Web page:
What is the basis for everything I have to do for my Utah divorce case?

What is the legal basis for all the hoops I have to jump through in my Utah divorce case?

This is a great question. It’s a question I often ask myself. Here is the answer. 

Why do I have to submit an “affidavit of jurisdiction and grounds”? 

See Utah Code § 30-3-1.  Procedure — Residence — Grounds. 

§ 30-3-1.  Procedure — Residence —Grounds.

(1) Proceedings in divorce are commenced and conducted as provided by law for proceedings in civil causes, except as provided in this chapter. 

(2) The court may decree a dissolution of the marriage contract between the petitioner and respondent on the grounds specified in Subsection (3) in all cases where the petitioner or respondent has been an actual and bona fide resident of this state and of the county where the action is brought, or if members of the armed forces of the United States who are not legal residents of this state, where the petitioner has been stationed in this state under military orders, for three months next prior to the commencement of the action. 

(3) Grounds for divorce: 

(a) impotency of the respondent at the time of marriage; 

(b) adultery committed by the respondent subsequent to marriage; 

(c) willful desertion of the petitioner by the respondent for more than one year; 

(d) willful neglect of the respondent to provide for the petitioner the common necessaries of life; 

(e) habitual drunkenness of the respondent; 

(f) conviction of the respondent for a felony; 

(g) cruel treatment of the petitioner by the respondent to the extent of causing bodily injury or great mental distress to the petitioner; 

(h) irreconcilable differences of the marriage; 

(i) incurable insanity; or 

(j) when the husband and wife have lived separately under a decree of separate maintenance of any state for three consecutive years without cohabitation.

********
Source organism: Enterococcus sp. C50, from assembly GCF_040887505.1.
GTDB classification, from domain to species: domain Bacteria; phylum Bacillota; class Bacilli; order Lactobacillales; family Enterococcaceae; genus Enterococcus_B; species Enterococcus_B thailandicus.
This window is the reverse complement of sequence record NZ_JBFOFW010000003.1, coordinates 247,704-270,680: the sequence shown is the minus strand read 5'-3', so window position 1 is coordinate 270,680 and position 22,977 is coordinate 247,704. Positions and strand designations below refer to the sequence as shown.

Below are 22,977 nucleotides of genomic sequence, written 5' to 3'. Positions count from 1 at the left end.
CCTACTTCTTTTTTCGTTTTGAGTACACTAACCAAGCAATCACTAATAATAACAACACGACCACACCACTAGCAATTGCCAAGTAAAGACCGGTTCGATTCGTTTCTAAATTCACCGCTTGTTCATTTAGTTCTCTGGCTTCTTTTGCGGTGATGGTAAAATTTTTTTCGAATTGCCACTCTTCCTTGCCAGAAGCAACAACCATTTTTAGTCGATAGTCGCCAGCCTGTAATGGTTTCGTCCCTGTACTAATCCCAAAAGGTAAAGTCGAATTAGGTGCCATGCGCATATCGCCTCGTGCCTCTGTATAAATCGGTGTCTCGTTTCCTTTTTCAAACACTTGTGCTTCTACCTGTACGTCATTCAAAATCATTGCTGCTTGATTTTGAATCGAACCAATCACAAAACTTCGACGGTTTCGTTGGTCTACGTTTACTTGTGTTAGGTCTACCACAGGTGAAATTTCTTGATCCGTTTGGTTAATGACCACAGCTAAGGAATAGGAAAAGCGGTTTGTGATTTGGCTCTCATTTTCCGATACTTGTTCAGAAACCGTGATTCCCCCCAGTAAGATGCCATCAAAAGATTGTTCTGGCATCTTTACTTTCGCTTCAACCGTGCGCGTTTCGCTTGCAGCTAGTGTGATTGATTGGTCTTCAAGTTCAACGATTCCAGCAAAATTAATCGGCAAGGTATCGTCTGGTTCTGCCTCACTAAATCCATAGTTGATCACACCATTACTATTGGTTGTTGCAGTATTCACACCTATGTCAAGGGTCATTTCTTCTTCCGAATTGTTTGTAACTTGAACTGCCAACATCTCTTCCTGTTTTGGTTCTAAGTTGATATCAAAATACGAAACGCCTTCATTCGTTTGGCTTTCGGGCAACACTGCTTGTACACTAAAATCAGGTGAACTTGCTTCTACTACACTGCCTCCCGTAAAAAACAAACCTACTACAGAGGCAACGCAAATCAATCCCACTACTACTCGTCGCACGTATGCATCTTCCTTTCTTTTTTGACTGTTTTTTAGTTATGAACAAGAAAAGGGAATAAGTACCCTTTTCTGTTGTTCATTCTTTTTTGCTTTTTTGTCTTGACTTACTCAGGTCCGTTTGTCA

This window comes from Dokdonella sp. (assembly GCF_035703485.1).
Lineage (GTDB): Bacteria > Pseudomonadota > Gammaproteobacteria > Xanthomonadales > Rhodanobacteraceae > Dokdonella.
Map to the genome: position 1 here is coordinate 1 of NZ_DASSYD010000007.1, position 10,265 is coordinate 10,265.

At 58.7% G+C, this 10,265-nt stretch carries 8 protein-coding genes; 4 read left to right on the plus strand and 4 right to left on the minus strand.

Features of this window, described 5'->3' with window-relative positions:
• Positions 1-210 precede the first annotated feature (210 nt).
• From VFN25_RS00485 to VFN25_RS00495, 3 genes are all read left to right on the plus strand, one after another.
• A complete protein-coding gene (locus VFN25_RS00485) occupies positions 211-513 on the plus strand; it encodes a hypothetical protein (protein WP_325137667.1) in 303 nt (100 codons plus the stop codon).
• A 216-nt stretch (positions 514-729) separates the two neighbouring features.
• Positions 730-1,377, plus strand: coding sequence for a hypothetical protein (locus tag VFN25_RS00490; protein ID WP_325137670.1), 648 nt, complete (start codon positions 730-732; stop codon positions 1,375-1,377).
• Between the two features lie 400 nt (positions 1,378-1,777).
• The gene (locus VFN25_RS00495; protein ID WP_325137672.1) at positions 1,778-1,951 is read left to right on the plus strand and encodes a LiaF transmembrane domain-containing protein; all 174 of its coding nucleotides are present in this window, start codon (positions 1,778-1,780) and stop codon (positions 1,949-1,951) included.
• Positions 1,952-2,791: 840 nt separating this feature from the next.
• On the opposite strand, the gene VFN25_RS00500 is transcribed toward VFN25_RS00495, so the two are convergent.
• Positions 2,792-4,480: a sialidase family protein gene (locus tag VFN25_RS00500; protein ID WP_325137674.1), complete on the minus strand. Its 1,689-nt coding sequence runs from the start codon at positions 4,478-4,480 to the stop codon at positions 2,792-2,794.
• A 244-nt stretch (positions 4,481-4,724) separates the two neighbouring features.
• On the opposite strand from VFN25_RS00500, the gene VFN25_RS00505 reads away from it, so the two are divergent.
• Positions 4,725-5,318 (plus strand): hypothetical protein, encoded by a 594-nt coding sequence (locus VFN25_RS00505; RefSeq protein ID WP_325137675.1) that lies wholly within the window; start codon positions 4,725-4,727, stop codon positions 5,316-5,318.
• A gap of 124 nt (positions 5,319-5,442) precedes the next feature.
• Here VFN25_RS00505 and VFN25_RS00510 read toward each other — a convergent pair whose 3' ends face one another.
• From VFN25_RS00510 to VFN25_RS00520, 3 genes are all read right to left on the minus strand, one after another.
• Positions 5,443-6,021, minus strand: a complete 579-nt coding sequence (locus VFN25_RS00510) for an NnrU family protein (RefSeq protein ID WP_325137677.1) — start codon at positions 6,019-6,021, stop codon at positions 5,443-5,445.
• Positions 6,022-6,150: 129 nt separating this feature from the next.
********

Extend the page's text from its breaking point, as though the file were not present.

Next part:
(d) In all actions the court and judge have jurisdiction over the payment of alimony, the distribution of property, and the custody and maintenance of minor children, as the courts and judges possess in other actions for divorce. 

 § 30-3-4.  Pleadings — Decree — Use of affidavit — Private records.



(b) A decree of divorce may not be granted upon default or otherwise except upon legal evidence taken in the cause. If the decree is to be entered upon the default of the respondent, evidence to support the decree may be submitted upon the affidavit of the petitioner with the approval of the court. 

(c) If the petitioner and the respondent have a child or children, a decree of divorce may not be granted until both parties have attended the mandatory course described in Section 30-3-11.3 or 30-3-11.4, and have presented a certificate of course completion to the court. The court may waive this requirement, on its own motion or on the motion of one of the parties, if it determines course attendance and completion are not necessary, appropriate, feasible, or in the best interest of the parties. 

(d) All hearings and trials for divorce shall be held before the court or the court commissioner as provided by Section 78A-5-107 and rules of the Judicial Council. The court or the commissioner in all divorce cases shall enter the decree upon the evidence or, in the case of a decree after default of the respondent, upon the petitioner’s affidavit

 § 30-3-10.  Custody of a child — Custody factors.